2 teaspoons chopped fresh cilantro
salt and freshly ground black pepper to taste
1 – 2 tablespoons canola oil
2 cups trimmed watercress

1. To prepare sauce, place orange juice in a small saucepan and bring to a boil over medium-high heat. Cook until reduced to 1/4 cup, 10-12 minutes. Transfer to a medium heatproof bowl to cool. Add remaining sauce ingredients to the cooled orange juice and whisk until smooth.

2. Place couscous in a 10-inch non-stick skillet over medium heat and cook 3 minutes or until toasted, stirring constantly. Add the broth, orange juice and salt to pan and bring to a boil. Cover and remove from heat. Let stand 5 minutes; fluff with a fork. Stir in butter, scallions and almonds. Cover to keep warm.

3. Place shrimp in a large bowl; add egg whites and toss to coat. Combine panko, ginger, cilantro, salt and pepper in a large zip-top plastic bag. Add shrimp; seal bag and shake to coat evenly with panko mixture. Heat the oil in a 12-inch non-stick skillet over medium-high heat. Add coated shrimp in one layer. Cook until golden brown, 2-3 minutes; turn shrimp and cook until second side is golden brown.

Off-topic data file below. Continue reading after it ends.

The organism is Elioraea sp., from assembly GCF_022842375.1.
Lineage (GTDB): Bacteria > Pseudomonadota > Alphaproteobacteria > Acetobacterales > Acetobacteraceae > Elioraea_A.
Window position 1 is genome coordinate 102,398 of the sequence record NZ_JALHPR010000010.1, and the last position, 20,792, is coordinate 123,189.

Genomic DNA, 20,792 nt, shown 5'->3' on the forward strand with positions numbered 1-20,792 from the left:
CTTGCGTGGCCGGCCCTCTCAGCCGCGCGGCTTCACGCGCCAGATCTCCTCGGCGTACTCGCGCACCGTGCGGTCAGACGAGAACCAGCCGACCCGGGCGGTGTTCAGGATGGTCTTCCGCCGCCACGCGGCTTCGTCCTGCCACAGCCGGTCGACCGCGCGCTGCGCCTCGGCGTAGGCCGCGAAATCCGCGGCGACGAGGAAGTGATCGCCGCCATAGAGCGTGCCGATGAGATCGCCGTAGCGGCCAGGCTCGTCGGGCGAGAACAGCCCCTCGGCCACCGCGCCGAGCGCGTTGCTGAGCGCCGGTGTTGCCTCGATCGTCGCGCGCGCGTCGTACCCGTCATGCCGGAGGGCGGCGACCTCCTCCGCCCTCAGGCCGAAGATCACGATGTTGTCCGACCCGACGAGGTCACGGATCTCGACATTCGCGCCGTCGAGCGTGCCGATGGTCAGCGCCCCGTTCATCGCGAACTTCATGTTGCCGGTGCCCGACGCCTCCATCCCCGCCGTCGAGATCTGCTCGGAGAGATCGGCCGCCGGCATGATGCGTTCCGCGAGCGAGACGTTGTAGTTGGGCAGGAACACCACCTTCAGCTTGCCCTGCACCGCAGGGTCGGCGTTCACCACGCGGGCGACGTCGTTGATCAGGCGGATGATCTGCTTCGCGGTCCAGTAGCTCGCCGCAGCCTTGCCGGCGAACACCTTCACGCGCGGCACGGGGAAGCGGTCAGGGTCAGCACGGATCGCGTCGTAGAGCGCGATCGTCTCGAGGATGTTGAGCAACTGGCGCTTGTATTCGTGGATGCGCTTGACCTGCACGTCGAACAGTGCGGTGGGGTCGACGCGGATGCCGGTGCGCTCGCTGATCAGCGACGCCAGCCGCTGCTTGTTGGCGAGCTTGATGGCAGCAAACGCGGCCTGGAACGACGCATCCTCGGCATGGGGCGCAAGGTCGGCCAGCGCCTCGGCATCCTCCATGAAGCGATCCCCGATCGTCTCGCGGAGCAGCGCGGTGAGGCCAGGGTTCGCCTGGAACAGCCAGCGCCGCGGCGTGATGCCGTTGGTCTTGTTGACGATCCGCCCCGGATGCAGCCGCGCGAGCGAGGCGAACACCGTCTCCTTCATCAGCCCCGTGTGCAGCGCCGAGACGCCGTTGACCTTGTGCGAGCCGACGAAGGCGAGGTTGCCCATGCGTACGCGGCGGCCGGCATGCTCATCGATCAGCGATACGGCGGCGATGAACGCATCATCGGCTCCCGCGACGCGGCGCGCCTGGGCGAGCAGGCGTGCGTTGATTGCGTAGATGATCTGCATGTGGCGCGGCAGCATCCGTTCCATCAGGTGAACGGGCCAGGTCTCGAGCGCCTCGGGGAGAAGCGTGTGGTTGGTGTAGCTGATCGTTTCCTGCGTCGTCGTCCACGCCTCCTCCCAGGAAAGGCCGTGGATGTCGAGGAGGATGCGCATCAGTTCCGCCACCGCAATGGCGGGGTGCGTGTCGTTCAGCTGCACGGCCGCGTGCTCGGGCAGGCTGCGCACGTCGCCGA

4. To serve, spoon couscous onto a large platter. Arrange watercress over and around couscous; top with shrimp. Drizzle sauce over shrimp.
Serves 4. (serving size: 1 cup couscous, 5 shrimp and 1 1/2 tablespoons sauce)

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Cod Steamed in Parchment with Asian Flavors

I’ve rediscovered the simplicity of steaming seafood in a package – somehow I’d forgotten how easy, low-calorie and delicious this method is for quick, healthful meals.

In my late teens, I spent a few summers on a beautiful rocky island off the coast of New England, waiting tables at night and lounging on the beach by day. I was part of a crew of young restaurant rats – waiters, maids, dishwashers and cooks who migrated to the island every season. Each one of us was seduced by the promise of a summer spent hiking, biking, and swimming in the ice-cold Atlantic, subsidized by the summer people for whom we worked our tushies off in exchange for cash tips.

You were considered lucky if you landed a job in one of the old hotels because that meant you had an inexpensive place to live for the season. The large Victorian houses would often offer the whole top floor – former servants’ quarters – for employees to room dormitory-style.